Mayor Phil Goode’s Monthly Letter: Prescott’s Draft Water Policy

For the past several months, Prescott City Council and the Water Issues Subcommittee have been working with staff to draft a revised water policy that will meet the needs of our current users, and create a sensible plan for growth in Prescott for years to come.  Water use is a primary concern for many of our residents.  How we use and conserve water will have an impact on the entire Prescott region for many years to come.

There are 24 points to the policy. Here are a few particularly important items for consideration:

  1. The City is using the Water Resource Management Model (WRMM) to determine actual water usage within the City’s Water Service Area.  Water usage is more accurate than ever through the use of over 22,000 utility billing records, which take the guesswork out of water usage within the City.  The WRMM eliminates the need for estimating water and provides a policy that sets actual water usage by user type. (Policy 3)
  1. Private development projects already underway such as Deep Well, Arizona Eco Development, Prescott Lakes, and other subdivisions already have the right to water from Development Agreements approved by prior Council’s.  The water for these projects has already been contractually obligated and accounted for as “Committed” and “Projected” water demands in the City’s Water Resource Management Model (WRMM).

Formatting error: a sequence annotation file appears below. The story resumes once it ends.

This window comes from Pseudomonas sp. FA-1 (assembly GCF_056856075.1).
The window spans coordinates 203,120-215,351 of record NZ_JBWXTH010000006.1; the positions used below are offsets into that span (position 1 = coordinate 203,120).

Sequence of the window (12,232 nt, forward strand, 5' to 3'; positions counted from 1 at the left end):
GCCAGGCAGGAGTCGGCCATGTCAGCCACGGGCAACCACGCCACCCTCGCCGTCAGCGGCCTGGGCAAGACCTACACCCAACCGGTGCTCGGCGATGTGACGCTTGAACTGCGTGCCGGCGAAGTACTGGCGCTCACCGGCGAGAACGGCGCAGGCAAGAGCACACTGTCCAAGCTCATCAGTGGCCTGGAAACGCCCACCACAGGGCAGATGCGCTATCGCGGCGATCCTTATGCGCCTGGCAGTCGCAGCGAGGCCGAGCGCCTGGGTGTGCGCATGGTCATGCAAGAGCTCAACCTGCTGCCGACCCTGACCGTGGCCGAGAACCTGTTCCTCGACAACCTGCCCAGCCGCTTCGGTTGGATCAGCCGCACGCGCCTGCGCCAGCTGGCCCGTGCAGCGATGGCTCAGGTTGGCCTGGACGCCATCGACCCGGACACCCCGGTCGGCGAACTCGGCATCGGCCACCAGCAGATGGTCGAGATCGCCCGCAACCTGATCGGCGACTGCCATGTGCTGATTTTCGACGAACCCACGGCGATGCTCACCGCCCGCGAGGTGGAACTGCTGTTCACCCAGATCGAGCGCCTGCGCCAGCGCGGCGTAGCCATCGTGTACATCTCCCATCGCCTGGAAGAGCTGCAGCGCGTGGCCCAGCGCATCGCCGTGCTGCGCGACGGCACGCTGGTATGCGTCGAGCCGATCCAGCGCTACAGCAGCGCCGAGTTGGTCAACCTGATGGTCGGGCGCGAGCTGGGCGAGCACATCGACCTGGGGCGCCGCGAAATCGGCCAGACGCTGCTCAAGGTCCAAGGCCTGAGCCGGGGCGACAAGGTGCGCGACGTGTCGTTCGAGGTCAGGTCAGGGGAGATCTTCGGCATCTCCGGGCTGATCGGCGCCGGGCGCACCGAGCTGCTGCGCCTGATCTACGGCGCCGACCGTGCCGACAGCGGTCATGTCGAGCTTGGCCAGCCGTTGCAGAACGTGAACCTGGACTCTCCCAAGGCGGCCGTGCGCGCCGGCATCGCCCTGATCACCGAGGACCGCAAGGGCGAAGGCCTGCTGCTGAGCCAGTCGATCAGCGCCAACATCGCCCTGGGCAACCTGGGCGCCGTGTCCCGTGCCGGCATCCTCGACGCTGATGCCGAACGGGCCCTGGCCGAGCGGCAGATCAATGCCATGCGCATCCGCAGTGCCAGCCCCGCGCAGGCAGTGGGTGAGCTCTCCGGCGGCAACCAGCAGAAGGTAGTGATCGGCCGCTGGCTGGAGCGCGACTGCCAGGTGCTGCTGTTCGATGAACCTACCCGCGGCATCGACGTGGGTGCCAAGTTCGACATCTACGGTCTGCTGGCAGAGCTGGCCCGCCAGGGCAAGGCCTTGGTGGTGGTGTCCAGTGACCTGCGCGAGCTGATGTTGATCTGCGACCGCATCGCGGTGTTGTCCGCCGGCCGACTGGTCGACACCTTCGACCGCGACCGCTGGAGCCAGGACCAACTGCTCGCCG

1. The Council is considering going back to a “Water Budget” for new residential and non-residential projects that the City is not already contractually obligated to provide water to.  The “Water Budget” would be set bi-annually and no single project would be able to receive more than half of the remaining balance in the budget at the time of the request. Administrative requests would also be included as part of the “Water Budget”.
  1. Providing water to property outside the City limits has been a hotly debated topic. Providing water and sewer service to properties outside the Prescott Water Service Area, as defined by the City’s voter approved General Plan, would not be allowed under the proposed draft policy.  Properties within these areas that could be potentially annexed, may be considered, but would require water saving measures, as well as the return of wastewater flows for potential recharge into the aquifer.

The draft policy is being reviewed by the City’s Water Issues Sub Committee, then will be reevaluated by Council within the next several weeks.   It is important to note that citizen input has been paramount in the Council’s deliberations to this point.  The draft policy has been posted on the City Website since early January, and we encourage citizens to review this, and comment.  City staff has already gathered many comments, and is reporting back to Council on a regular basis.   There is still time for you to be heard, both through comments, and at upcoming public meetings.

To review the draft water policy and comment, go to our website , and click on the 2022 Draft Water Management Policy tile on the home page.   We have the opportunity to create a sustainable water policy so that generations to come can benefit.

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